O,my! 1943 S
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Absolutely puzzling! I've seen many holes in coins but none as this! Please look closely before just say O it is just coin someone felt like they needed to drill a hole in metal protruding from around the hole doesn't indicate that??

20191107_204331.jpg

20191107_204315.jpg

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As someone who has drilled many holes in metal, I can attest to the fact that "metal protruding from around the hole" is a common occurrence. It is not an error; it is damage.

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I agree

It has to be intentional damage. How else would it get there? It certainly wasn't on the planchet before the coin was struck.

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Science!  This presents a good opportunity for learning.  There are 6 simple machines:  the inclined plane, lever, wedge, wheel and axle, pulley, and screw.  (Though personally I feel the screw should not be included in the list as it's just an inclined plane wrapped around a rod - so it's repetitive to be mentioned.)

There are many types of drills and most are considered complex machines because they combine two or more simple machines to function.

A drill does not push the material through the medium, it extracts the material.  A common drill bit has an inverted inclined plane sunk into a rod.  This inverted inclined plane serves as a channel so that when it enters the medium and displaces material that displaced material travels up the channel and is deposited at the top of the shank.  Sawdust, metal shavings, etc...  So, to echo JustBob, yes, metal protruding from the entry point would be expected as the result of a drill.

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15 minutes ago, CRAWTOMATIC said:

(Though personally I feel the screw should not be included in the list as it's just an inclined plane wrapped around a rod - so it's repetitive to be mentioned.)

You can actually take it down to just 2 simple machines, the inclined plane and the lever.  As you mention the screw is just an inclined plane wrapped around a post, a wedge is just two inclined planes back to back.  A wheel and axle is an infinite lever with the fulcrum at the center and the end of the lever not stopped by the ground so one end goes "down" and the other up continuously.  A pulley is just a wheel and axle with a rope running over it.  As you pull the rope the infinite lever goes down on one side and up on the other and the rope goes with it.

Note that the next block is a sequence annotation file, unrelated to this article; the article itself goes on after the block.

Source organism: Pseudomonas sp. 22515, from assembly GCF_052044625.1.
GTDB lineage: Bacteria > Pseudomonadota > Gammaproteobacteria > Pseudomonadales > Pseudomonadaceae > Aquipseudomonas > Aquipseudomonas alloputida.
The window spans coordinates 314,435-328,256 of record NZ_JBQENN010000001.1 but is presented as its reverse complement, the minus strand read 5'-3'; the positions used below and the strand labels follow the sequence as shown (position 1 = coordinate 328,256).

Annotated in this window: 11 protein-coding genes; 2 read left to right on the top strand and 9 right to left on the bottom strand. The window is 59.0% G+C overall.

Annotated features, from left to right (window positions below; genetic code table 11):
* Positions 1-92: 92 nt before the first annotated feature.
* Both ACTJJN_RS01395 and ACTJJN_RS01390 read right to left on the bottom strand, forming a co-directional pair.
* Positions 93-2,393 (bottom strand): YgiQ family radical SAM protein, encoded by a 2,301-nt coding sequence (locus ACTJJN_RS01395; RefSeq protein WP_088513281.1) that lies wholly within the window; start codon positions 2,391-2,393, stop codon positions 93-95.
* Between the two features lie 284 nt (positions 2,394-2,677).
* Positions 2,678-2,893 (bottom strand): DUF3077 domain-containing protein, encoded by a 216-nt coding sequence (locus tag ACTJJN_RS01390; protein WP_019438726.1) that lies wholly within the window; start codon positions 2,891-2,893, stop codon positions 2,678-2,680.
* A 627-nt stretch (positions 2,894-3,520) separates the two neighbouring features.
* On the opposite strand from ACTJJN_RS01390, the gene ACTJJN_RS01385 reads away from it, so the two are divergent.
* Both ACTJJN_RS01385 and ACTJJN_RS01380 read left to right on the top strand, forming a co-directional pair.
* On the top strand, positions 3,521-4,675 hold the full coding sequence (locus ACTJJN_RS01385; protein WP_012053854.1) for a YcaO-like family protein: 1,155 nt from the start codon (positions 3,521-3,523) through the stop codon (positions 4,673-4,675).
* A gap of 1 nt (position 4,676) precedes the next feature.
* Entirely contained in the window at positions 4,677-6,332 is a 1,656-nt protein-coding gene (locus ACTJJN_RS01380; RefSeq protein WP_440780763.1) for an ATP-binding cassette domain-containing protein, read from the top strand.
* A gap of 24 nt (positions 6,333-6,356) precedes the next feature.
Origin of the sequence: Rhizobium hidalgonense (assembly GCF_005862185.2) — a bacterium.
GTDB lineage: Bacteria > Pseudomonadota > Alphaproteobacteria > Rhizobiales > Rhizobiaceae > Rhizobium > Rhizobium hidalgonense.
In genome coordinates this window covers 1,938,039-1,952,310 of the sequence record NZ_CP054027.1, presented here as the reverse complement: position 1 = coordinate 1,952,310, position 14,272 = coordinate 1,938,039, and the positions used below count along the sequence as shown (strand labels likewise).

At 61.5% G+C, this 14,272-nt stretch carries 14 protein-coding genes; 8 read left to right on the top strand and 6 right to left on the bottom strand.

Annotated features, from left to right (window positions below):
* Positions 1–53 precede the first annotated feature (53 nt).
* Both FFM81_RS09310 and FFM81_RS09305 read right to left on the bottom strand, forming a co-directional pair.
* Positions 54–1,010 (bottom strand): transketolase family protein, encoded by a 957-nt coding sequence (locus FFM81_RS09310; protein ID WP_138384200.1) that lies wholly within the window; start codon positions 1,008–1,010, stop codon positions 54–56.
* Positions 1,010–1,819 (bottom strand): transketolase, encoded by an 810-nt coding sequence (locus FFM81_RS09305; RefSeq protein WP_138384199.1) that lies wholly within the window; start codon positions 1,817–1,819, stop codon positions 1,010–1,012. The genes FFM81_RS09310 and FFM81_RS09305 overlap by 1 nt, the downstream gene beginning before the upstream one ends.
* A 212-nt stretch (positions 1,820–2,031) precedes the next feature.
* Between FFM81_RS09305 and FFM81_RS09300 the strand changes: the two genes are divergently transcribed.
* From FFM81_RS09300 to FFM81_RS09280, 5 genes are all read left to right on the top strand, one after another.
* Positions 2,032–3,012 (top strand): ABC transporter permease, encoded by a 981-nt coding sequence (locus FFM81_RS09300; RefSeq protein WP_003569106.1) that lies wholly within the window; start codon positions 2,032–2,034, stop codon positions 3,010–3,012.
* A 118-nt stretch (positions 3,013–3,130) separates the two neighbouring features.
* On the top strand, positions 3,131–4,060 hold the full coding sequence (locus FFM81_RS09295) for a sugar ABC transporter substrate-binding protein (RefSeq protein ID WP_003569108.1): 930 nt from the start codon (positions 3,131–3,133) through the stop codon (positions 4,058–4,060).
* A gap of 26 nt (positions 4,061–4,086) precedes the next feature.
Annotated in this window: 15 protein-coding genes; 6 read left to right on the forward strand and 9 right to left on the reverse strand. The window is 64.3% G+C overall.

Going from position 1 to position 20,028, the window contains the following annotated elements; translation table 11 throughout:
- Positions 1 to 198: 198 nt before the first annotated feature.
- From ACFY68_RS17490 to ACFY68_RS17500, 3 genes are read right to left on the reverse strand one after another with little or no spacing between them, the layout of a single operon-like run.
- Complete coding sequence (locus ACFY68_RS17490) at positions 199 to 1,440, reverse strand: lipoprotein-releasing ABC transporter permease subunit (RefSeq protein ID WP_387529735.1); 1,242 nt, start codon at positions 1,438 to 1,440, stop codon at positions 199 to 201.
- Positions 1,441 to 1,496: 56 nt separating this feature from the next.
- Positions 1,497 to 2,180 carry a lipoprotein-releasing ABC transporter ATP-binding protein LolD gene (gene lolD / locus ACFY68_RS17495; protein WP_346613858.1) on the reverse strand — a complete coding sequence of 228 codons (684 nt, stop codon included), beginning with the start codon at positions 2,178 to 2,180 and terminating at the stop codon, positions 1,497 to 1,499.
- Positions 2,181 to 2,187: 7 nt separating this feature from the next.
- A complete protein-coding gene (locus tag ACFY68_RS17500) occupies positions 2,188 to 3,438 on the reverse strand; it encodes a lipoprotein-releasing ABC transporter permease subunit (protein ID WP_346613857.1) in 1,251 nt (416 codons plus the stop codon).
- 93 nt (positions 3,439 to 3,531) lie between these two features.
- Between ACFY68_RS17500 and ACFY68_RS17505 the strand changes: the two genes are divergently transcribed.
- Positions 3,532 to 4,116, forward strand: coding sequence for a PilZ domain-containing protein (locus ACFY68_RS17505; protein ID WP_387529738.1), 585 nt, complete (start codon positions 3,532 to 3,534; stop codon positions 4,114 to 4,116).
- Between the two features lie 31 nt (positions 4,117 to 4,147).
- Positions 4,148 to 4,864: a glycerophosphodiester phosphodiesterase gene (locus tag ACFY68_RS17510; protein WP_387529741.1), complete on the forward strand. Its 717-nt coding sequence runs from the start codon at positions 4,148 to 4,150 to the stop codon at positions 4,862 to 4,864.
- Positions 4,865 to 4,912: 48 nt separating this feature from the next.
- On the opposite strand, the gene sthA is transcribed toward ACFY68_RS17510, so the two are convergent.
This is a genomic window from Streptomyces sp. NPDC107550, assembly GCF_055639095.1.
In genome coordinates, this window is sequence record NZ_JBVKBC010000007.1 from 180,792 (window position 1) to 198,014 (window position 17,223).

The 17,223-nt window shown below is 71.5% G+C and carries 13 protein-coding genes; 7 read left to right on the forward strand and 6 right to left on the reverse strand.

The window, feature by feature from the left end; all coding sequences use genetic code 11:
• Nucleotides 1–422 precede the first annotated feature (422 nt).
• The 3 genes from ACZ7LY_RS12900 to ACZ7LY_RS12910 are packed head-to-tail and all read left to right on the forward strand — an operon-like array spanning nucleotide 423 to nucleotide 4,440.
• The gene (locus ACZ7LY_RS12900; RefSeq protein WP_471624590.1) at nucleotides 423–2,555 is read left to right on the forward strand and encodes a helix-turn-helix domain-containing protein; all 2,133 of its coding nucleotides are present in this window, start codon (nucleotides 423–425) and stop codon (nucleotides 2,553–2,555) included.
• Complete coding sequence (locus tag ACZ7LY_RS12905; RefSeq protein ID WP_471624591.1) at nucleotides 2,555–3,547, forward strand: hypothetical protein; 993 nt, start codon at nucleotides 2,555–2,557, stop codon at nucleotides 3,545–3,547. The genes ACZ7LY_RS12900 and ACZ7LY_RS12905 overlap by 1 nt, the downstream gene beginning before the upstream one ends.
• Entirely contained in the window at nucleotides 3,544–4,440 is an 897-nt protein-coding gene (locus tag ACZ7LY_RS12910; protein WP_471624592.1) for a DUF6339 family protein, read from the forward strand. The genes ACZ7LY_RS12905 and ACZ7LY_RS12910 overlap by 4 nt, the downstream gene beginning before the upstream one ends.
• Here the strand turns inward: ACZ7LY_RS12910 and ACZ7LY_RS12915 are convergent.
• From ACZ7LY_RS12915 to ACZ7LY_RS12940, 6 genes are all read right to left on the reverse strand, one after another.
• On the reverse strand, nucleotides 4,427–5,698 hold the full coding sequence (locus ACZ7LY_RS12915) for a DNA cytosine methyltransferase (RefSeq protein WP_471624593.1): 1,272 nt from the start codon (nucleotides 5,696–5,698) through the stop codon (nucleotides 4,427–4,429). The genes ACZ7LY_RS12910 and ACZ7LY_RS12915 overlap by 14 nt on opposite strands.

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1 hour ago, Conder101 said:

You can actually take it down to just 2 simple machines, the inclined plane and the lever.  As you mention the screw is just an inclined plane wrapped around a post, a wedge is just two inclined planes back to back.  A wheel and axle is an infinite lever with the fulcrum at the center and the end of the lever not stopped by the ground so one end goes "down" and the other up continuously.  A pulley is just a wheel and axle with a rope running over it.  As you pull the rope the infinite lever goes down on one side and up on the other and the rope goes with it.

Right??  I mean, I'm not the one defining the list of simple machines but I'm with ya.  Somebody else long ago decided 6 was the magic number so I'm just deferring to history.

However, I believe it has to do with a balanced mathematical equation moreso than the design.

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And here I am, thinking an inclined plane and a lever are basically the same machine too. Both reduce force at the expense of work.

OP, your coin just has a hole drilled in it. What else did you think it is?

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I have literally drilled a hole in 5 totally worn Jefferson nickels with the same diameter with alternate speeds not one has metal protruding out nor around the edges outside furthermore all metals we expelled from the top and also not enough heat was created during the process I drilled them in a vise open end I drilled them on a flat surface every way I could think of and not 1 has the same results as the one I've posted so I'll set it aside and continue educating myself in numismatics 

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Well, in my experience that's just how intentionally holed coins look, but experiment away.

1858_halfdime.jpg

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On 11/9/2019 at 10:43 AM, Mason254 said:

I'll set it aside and continue educating myself in numismatics 

Please, please do so. With some urgency, please.

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